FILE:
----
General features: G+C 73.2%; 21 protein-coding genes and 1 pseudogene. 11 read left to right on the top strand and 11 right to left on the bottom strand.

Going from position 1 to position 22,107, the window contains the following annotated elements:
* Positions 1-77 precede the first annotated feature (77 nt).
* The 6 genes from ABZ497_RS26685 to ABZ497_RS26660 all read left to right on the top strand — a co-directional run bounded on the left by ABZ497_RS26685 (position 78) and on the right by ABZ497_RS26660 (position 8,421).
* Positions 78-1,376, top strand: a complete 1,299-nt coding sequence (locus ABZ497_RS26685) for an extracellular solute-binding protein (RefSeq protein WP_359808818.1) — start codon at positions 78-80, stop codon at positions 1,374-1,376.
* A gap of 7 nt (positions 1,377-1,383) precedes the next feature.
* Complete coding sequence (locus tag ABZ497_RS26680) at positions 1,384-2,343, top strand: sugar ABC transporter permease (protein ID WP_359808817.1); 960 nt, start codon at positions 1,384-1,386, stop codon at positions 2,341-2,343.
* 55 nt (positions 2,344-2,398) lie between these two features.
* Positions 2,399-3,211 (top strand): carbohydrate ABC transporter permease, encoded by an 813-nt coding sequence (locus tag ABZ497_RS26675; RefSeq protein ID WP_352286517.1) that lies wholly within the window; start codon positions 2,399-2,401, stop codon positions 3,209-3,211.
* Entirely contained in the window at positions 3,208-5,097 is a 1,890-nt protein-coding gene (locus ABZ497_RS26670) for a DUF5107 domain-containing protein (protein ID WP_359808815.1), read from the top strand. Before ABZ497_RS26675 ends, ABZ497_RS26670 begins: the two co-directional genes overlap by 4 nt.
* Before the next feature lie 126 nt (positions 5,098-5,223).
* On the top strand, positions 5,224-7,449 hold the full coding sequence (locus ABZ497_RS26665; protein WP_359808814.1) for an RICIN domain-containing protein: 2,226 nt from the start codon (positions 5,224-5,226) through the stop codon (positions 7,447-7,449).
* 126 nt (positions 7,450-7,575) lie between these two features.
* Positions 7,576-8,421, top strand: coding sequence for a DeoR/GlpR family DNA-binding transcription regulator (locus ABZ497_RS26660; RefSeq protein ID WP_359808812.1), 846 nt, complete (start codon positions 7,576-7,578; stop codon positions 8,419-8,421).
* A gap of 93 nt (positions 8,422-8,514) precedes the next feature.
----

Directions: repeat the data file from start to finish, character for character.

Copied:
General features: G+C 73.2%; 21 protein-coding genes and 1 pseudogene. 11 read left to right on the top strand and 11 right to left on the bottom strand.

Going from position 1 to position 22,107, the window contains the following annotated elements:
* Positions 1-77 precede the first annotated feature (77 nt).
* The 6 genes from ABZ497_RS26685 to ABZ497_RS26660 all read left to right on the top strand — a co-directional run bounded on the left by ABZ497_RS26685 (position 78) and on the right by ABZ497_RS26660 (position 8,421).
* Positions 78-1,376, top strand: a complete 1,299-nt coding sequence (locus ABZ497_RS26685) for an extracellular solute-binding protein (RefSeq protein WP_359808818.1) — start codon at positions 78-80, stop codon at positions 1,374-1,376.
* A gap of 7 nt (positions 1,377-1,383) precedes the next feature.
* Complete coding sequence (locus tag ABZ497_RS26680) at positions 1,384-2,343, top strand: sugar ABC transporter permease (protein ID WP_359808817.1); 960 nt, start codon at positions 1,384-1,386, stop codon at positions 2,341-2,343.
* 55 nt (positions 2,344-2,398) lie between these two features.
* Positions 2,399-3,211 (top strand): carbohydrate ABC transporter permease, encoded by an 813-nt coding sequence (locus tag ABZ497_RS26675; RefSeq protein ID WP_352286517.1) that lies wholly within the window; start codon positions 2,399-2,401, stop codon positions 3,209-3,211.
* Entirely contained in the window at positions 3,208-5,097 is a 1,890-nt protein-coding gene (locus ABZ497_RS26670) for a DUF5107 domain-containing protein (protein ID WP_359808815.1), read from the top strand. Before ABZ497_RS26675 ends, ABZ497_RS26670 begins: the two co-directional genes overlap by 4 nt.
* Before the next feature lie 126 nt (positions 5,098-5,223).
* On the top strand, positions 5,224-7,449 hold the full coding sequence (locus ABZ497_RS26665; protein WP_359808814.1) for an RICIN domain-containing protein: 2,226 nt from the start codon (positions 5,224-5,226) through the stop codon (positions 7,447-7,449).
* 126 nt (positions 7,450-7,575) lie between these two features.
* Positions 7,576-8,421, top strand: coding sequence for a DeoR/GlpR family DNA-binding transcription regulator (locus ABZ497_RS26660; RefSeq protein ID WP_359808812.1), 846 nt, complete (start codon positions 7,576-7,578; stop codon positions 8,419-8,421).
* A gap of 93 nt (positions 8,422-8,514) precedes the next feature.